sns.boxplot(data=df, y='Width', x='Species', ax=axes[0][1])
sns.boxplot(data=df, y='Height', x='Species', ax=axes[0][2])
sns.boxplot(data=df, y='Length1', x='Species', ax=axes[1][0])
sns.boxplot(data=df, y='Length2', x='Species', ax=axes[1][1])
sns.boxplot(data=df, y='Length3', x='Species', ax=axes[1][2])
Out[6]:
<matplotlib.axes._subplots.AxesSubplot at 0x1e5e1870c88>

As you can see Length1, Length2 and Length3 follow essentially the same pattern across each species (hence they contain almost the same information). On the other hand each species has a set of Width, Height and Weight.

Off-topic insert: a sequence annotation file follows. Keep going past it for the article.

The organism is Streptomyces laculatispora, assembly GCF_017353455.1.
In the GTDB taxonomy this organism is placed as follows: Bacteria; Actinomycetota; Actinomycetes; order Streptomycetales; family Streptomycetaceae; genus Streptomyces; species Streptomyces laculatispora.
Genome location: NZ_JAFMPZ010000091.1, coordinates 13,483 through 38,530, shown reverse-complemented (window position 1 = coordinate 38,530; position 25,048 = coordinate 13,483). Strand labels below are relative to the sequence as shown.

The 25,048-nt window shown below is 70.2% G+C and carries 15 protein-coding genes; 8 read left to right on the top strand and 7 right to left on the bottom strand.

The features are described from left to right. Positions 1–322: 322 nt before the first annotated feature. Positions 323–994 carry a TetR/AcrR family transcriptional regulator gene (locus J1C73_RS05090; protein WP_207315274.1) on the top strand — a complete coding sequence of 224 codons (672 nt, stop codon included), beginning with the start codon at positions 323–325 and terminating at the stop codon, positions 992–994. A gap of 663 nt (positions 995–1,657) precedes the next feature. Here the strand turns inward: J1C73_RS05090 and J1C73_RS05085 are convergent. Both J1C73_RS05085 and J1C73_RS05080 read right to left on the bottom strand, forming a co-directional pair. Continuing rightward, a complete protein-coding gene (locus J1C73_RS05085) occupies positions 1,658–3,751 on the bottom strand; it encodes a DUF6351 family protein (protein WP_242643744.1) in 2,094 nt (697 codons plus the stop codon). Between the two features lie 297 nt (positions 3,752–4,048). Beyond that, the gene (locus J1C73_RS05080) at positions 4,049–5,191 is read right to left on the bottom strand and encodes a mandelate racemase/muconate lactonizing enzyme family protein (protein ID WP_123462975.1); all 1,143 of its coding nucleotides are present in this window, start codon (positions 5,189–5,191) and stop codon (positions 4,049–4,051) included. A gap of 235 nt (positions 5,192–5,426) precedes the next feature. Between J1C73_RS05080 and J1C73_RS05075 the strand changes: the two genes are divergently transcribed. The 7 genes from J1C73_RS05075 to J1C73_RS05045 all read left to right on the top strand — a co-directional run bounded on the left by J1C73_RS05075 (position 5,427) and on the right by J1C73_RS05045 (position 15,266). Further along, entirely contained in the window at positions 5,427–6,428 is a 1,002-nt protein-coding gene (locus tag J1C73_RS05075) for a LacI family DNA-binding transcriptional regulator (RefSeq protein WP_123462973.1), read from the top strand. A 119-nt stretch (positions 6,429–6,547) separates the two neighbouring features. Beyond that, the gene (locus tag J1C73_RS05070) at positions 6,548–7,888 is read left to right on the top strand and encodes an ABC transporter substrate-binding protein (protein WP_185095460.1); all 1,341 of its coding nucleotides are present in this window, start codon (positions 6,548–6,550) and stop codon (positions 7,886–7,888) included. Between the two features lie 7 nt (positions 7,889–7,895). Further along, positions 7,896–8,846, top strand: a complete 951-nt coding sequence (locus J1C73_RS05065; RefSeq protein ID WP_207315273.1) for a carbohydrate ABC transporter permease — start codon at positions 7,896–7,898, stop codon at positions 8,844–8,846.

As the dataset is quite small it may be worth knowing how many observations there are for each fish species:

In [7]:
sns.countplot(data=df, x='Species')
Out[7]:
<matplotlib.axes._subplots.AxesSubplot at 0x1e5e1cbea88>

Logistic regression (binary classification): Let's predict whether the fish is a Perch or a Bream

In this step a Logistic Regression model to predict the fish species will be created. In order to make it simpler for the model to make predictions we will restrict the domain of species to Perch and Bream species. The model will be able to tell a Perch apart from a Bream, but any other fish it will have no clue.

The following lines allow us to create a X variable containing all the features except "Species", and a y variable containing just the species. Both variables will only include observations about Perch and Bream species.

In [8]:
X = df[(df['Species'] == 'Perch') | (df['Species'] == 'Bream')].drop('Species', axis=1)